It’s no shocker: Higher learning comes with higher bills. When the time comes to send your own child off to college or university, you might be surprised at how much tuition rates have risen since you were in school. (For a complete rundown on all the costs, check out Part I in this series.)

Meeting higher tuition costs requires a financial strategy. Here are a ideas that may help:

High School Confidential

Most people don’t know that you can enrol your child in college courses as early as high school. It’s called ‘dual enrolment’ and it allows your child to be enrolled in two institutions at once, usually in high school and college. You’ll have to cover a few course fees when you register, but if the student can get those courses out of the way, it can potentially trim a semester or two and save a lot in tuition.


When you start looking at schools, it can be tempting to jump into the most prestigious school right away. However, starting post-secondary education at a community college before committing to a four-year university program could mean getting some credits at the lower community college fee. For students who haven’t yet figured their majors, it’s also a good way to keep their scholastic skills sharp before enrolling at university.

Consider a local school instead of one located in another province or country. International students pay higher rates and being away from family financial support could prompt your child to make more money mistakes. If your child still lives at home and commutes to classes every day, they can save a lot of money on housing and meal preparation. Since many colleges are closely located to a public transit line, taking the bus or train can cut down on vehicle costs.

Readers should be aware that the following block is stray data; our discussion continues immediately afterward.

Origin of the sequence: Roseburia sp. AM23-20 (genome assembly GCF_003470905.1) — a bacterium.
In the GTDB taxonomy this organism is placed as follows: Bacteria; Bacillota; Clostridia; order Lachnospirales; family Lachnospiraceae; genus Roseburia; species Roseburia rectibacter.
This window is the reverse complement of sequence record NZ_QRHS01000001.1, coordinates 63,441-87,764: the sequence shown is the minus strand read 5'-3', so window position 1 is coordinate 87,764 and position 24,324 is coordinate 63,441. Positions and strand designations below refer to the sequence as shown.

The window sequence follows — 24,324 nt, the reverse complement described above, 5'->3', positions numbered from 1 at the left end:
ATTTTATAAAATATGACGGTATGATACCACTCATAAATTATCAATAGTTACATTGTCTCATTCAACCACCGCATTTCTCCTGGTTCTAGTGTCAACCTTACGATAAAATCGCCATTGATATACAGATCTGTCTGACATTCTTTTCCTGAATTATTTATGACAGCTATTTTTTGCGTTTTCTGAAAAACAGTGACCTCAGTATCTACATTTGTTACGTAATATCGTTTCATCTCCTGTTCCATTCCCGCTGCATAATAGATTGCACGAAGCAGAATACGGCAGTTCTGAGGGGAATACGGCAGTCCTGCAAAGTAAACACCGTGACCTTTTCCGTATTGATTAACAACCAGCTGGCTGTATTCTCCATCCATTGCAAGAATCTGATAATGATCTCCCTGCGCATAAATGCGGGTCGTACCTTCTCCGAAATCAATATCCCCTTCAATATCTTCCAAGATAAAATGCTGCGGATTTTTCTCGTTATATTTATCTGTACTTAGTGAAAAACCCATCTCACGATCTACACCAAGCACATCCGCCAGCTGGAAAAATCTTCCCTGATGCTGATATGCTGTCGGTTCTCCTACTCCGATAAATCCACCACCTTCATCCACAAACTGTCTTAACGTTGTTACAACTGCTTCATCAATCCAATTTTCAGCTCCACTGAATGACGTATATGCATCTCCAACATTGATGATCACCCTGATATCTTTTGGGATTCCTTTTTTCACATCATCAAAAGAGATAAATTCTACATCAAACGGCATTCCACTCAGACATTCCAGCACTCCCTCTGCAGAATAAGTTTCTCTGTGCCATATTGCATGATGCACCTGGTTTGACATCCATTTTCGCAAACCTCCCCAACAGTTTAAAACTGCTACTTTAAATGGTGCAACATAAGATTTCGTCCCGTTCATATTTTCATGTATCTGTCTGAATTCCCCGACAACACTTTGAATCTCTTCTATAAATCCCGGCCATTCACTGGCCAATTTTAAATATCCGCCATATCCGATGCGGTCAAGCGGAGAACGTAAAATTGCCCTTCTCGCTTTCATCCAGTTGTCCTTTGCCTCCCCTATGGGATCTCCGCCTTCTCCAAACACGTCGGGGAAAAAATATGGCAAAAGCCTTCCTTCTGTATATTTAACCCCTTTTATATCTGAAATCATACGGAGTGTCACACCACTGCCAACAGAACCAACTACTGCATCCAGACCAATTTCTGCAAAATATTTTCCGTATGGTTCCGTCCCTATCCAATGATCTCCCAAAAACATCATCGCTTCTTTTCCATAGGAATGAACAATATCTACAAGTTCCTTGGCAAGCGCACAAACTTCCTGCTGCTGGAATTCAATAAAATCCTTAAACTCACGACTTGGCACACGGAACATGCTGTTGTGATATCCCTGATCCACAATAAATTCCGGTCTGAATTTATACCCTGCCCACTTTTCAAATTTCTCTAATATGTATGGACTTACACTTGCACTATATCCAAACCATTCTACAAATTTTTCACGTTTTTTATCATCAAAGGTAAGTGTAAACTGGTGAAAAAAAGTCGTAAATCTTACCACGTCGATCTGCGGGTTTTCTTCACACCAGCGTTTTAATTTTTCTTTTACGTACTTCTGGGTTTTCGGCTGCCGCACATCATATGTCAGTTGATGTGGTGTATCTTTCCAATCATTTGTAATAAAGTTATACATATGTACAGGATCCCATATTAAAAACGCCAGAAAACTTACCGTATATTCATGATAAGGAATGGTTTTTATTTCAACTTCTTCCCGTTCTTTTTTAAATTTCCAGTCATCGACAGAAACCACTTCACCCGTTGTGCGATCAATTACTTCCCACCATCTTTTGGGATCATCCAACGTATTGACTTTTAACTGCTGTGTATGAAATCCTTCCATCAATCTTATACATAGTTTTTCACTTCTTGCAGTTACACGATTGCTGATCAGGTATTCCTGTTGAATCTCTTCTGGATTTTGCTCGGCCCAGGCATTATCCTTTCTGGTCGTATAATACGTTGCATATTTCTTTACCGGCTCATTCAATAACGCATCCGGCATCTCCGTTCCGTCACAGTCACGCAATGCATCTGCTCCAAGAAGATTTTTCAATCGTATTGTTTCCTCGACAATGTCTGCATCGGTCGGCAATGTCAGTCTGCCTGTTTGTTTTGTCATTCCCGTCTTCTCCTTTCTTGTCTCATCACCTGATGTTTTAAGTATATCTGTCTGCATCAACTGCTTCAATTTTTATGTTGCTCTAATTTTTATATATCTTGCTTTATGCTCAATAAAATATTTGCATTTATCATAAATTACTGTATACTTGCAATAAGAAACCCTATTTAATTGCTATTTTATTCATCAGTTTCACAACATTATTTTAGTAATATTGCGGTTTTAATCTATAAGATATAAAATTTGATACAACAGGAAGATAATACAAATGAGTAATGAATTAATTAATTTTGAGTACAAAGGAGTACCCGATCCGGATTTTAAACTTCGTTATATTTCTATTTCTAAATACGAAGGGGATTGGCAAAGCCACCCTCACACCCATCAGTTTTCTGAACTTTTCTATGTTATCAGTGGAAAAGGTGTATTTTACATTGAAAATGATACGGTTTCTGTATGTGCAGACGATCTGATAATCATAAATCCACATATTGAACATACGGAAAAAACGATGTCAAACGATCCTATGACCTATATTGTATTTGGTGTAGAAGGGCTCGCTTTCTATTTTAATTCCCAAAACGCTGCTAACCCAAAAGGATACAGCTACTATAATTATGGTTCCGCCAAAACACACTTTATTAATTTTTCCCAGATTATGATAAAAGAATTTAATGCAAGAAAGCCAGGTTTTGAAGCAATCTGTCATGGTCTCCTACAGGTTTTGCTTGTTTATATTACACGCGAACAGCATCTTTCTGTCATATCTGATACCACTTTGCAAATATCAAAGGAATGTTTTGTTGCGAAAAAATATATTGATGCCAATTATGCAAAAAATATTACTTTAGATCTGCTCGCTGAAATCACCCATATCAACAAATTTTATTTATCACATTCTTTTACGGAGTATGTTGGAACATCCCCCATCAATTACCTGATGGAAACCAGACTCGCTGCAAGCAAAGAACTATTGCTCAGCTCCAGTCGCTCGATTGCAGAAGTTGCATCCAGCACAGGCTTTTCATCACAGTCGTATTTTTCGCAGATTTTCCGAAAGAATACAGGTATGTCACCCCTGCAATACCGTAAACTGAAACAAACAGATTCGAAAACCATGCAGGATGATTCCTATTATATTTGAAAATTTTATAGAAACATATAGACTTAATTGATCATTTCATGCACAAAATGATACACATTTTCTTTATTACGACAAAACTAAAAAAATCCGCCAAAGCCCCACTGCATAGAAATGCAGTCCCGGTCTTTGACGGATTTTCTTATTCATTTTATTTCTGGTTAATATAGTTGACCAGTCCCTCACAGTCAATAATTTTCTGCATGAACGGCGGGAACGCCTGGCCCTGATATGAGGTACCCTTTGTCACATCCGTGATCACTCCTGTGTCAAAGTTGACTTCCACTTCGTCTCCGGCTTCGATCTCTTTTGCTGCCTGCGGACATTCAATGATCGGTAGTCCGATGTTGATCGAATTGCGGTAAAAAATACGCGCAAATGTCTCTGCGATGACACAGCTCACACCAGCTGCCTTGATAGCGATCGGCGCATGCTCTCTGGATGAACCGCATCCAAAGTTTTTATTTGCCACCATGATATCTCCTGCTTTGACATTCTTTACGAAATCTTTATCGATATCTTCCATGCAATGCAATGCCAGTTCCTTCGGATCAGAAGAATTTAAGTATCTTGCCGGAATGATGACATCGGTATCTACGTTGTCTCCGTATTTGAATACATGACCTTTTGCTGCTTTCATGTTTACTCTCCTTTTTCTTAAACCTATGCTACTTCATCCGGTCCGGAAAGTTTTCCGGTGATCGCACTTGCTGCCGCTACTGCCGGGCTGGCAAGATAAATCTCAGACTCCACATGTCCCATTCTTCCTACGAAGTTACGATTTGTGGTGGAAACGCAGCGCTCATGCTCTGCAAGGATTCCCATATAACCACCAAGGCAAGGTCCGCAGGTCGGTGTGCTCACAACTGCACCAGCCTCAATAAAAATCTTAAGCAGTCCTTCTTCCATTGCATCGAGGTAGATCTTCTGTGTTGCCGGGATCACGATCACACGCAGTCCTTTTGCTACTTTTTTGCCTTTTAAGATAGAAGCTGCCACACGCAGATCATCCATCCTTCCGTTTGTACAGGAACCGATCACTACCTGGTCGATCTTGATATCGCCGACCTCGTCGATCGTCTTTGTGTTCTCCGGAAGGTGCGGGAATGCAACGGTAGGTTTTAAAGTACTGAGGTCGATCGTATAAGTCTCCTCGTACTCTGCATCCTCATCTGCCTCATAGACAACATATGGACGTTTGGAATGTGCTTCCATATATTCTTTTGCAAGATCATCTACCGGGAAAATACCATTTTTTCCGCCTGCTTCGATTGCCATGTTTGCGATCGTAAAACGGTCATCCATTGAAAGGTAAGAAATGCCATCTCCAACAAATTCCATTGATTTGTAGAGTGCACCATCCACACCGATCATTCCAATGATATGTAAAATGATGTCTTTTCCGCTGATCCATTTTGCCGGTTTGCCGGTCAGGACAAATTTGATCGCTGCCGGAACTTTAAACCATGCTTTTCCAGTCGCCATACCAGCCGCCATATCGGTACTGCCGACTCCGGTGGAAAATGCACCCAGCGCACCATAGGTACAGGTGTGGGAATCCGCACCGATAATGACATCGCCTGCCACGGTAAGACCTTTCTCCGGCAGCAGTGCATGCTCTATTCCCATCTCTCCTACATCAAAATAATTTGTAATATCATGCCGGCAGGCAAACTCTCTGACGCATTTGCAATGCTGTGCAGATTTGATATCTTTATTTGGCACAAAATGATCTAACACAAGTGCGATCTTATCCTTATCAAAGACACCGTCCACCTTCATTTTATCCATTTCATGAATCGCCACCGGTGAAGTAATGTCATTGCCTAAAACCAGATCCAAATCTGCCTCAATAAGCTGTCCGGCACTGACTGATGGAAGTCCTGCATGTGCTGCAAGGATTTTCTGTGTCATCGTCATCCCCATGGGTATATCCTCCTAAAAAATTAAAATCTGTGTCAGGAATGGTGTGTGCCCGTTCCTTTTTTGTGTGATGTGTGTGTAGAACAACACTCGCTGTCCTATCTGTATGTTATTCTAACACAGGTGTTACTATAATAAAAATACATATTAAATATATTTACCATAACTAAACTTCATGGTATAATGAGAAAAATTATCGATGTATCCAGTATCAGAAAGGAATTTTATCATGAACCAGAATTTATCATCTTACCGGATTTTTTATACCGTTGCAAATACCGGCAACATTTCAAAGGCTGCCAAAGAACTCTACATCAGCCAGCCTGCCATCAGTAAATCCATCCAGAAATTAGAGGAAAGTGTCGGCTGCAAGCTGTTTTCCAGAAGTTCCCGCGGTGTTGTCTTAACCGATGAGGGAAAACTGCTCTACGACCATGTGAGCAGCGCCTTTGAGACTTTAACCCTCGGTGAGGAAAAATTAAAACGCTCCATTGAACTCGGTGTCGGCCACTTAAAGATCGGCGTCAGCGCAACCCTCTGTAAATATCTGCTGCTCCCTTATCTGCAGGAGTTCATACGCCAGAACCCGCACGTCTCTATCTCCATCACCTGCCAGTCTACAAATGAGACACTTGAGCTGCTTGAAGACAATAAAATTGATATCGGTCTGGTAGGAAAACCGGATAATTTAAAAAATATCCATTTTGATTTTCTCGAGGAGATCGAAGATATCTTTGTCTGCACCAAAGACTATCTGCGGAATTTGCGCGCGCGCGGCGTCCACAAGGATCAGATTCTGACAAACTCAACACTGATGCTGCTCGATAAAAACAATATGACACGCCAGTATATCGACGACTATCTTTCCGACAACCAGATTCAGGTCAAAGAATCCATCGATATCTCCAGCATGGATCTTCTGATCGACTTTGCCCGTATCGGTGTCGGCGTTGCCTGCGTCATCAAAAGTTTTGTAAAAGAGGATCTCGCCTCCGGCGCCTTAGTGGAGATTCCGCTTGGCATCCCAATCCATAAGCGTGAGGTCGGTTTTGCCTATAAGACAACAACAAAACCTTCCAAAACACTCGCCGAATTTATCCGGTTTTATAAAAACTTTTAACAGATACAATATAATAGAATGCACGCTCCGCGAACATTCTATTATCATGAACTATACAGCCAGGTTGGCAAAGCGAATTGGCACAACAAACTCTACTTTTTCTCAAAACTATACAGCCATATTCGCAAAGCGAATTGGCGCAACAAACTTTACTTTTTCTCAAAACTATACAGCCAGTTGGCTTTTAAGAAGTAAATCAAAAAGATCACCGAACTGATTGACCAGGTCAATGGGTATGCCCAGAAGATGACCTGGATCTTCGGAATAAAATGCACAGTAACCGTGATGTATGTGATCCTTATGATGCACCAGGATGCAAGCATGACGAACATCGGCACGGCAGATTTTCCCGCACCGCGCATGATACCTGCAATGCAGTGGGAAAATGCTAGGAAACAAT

Finance Class

For many households, personally financing a four-year degree is not an option. If you decide to take out a student loan, first check which scholarships and bursaries are available.

You can’t control tuition costs, but you can control the student budget by selecting an affordable meal plan, buying used textbooks or online PDF alternatives, taking advantage of all student discounts, and knowing what financial services are available on campus.

When it’s necessary to take out a student loan, decide how much is actually needed and what the plan is to pay it back. Harvard Extension School emphasizes the importance of having a budget in place and borrowing no more than what you need.

Do your research on different lending rates and to weigh your options – don’t just go for the first convenient lender. Loan payments during the school year by taking on part-time employment and applying for different scholarships.

Stephanie Hughes is a business writer and financial journalist in the Canadian markets. Her credit rating and market research articles have been featured in mainstream news sources like Financial Post, National Post, BNN Bloomberg, Maclean’s, podcasts, business radio stations, as well as many trade magazines. She specializes in industry disruptors, technology, real estate and millennial personal finance. You can read more of her work at